Casa Biblioteca by Atelier Branco


Atelier Branco

Ricardo Bassetti, Gleeson Paulino, Jaqueline Lessa




Vinhedo, São Paulo, Brazil



Program: Private residence to accommodate the need for a place to read; and the need of a place to think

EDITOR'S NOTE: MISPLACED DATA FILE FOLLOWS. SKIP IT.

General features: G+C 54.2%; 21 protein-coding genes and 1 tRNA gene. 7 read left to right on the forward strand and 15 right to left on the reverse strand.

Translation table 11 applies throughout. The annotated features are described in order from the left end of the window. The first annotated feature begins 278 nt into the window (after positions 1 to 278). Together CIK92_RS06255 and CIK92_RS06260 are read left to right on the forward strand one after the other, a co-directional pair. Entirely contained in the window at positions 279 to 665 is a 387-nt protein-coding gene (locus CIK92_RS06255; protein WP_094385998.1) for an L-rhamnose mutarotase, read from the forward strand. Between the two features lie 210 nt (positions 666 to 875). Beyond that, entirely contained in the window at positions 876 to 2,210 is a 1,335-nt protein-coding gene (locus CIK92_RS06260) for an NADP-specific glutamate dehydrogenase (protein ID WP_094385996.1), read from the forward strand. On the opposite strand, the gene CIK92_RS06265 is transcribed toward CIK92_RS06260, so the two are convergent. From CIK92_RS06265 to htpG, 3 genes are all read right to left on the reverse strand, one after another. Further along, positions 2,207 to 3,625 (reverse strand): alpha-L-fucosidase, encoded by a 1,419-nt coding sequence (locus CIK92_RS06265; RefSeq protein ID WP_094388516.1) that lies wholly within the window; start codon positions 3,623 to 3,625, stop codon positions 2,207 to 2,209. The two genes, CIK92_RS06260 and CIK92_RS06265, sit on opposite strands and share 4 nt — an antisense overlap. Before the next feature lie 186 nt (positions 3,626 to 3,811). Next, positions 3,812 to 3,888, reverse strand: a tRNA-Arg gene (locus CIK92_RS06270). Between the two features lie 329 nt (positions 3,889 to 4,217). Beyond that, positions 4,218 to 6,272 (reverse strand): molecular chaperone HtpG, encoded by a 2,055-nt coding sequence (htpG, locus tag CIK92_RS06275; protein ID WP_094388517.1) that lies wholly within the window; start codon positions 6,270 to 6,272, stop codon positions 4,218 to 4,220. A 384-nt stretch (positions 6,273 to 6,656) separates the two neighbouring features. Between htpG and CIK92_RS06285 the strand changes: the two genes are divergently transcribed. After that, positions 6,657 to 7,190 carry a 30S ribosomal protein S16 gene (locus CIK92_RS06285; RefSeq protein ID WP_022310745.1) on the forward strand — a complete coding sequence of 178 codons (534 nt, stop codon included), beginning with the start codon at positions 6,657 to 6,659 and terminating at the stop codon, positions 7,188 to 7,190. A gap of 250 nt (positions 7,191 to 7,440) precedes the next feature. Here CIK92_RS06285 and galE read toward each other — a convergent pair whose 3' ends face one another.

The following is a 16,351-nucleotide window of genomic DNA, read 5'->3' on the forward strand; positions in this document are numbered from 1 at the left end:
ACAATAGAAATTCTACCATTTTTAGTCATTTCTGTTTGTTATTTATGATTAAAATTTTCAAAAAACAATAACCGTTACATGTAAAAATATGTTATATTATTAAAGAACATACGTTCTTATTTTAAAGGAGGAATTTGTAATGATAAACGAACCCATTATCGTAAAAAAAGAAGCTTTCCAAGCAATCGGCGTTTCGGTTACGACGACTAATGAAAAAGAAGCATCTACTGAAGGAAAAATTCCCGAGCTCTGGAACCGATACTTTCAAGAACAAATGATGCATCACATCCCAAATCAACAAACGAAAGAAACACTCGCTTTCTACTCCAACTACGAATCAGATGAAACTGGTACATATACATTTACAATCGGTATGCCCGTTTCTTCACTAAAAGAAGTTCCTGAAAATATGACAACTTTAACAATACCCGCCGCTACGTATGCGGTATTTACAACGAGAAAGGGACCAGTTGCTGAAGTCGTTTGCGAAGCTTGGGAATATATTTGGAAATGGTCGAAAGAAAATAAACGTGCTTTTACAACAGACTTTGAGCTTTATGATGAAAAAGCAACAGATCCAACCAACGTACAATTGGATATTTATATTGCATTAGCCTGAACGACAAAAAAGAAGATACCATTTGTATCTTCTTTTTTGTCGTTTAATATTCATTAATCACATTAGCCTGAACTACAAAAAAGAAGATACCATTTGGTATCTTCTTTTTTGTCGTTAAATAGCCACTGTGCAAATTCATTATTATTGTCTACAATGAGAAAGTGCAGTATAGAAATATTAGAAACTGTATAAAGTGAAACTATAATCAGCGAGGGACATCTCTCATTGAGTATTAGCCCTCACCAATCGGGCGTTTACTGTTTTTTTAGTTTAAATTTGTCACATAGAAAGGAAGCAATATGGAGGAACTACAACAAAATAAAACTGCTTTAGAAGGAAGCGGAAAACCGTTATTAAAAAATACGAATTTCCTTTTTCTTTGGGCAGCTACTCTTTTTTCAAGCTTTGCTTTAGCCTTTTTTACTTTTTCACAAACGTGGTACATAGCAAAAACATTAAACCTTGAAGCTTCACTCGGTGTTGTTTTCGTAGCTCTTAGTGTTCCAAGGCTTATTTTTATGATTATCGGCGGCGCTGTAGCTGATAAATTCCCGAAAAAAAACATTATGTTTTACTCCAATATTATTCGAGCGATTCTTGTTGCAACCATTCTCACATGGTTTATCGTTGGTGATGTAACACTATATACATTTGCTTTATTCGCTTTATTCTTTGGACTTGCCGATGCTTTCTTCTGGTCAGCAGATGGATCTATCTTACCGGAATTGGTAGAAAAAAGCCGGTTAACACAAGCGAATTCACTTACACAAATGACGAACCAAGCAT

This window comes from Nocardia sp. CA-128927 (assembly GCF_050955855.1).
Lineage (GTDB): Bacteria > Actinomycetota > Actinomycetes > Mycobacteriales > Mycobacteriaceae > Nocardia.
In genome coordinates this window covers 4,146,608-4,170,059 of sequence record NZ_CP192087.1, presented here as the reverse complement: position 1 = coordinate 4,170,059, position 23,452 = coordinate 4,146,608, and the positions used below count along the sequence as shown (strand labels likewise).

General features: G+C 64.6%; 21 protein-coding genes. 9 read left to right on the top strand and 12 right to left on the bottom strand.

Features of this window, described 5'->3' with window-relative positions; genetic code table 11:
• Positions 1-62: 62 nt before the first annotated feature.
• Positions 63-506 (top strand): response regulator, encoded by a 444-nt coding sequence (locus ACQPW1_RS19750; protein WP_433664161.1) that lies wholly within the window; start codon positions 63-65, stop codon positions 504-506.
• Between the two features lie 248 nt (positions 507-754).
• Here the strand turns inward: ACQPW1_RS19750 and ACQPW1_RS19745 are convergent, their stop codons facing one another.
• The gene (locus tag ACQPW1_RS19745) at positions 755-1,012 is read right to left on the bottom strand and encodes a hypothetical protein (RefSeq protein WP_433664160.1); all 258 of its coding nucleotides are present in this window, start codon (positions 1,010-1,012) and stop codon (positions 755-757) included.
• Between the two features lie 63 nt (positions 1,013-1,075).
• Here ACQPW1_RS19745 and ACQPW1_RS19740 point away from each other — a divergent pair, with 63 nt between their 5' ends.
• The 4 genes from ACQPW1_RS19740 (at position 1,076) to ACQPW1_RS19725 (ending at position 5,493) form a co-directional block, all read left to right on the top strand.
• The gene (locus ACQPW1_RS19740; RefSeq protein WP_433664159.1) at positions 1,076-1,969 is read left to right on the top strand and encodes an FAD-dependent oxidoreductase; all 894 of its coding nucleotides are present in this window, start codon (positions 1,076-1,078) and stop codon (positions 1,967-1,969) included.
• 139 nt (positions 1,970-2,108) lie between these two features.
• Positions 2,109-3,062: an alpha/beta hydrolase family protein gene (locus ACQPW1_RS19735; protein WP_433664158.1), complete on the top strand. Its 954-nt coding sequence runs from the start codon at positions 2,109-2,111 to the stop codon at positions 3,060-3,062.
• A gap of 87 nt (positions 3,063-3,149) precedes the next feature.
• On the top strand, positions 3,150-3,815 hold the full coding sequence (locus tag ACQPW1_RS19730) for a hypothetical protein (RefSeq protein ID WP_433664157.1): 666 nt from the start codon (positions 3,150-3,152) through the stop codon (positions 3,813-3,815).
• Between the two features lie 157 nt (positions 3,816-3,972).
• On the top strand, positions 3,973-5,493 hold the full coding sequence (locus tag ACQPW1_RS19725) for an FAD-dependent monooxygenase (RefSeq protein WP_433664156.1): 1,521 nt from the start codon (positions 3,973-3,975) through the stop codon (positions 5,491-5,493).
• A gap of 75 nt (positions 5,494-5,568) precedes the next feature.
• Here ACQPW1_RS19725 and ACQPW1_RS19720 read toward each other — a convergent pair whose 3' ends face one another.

Structural system: In-situ cast concrete, all cast within a single working day

Major materials: Cast concrete, Steel, Glass, and Garapeira wood

Site area: 5.500 sqm

Building area: 150sqm

Total floor area: 200sqm

Cost of construction: R$ 400.000,00 (U$ 125.000,00)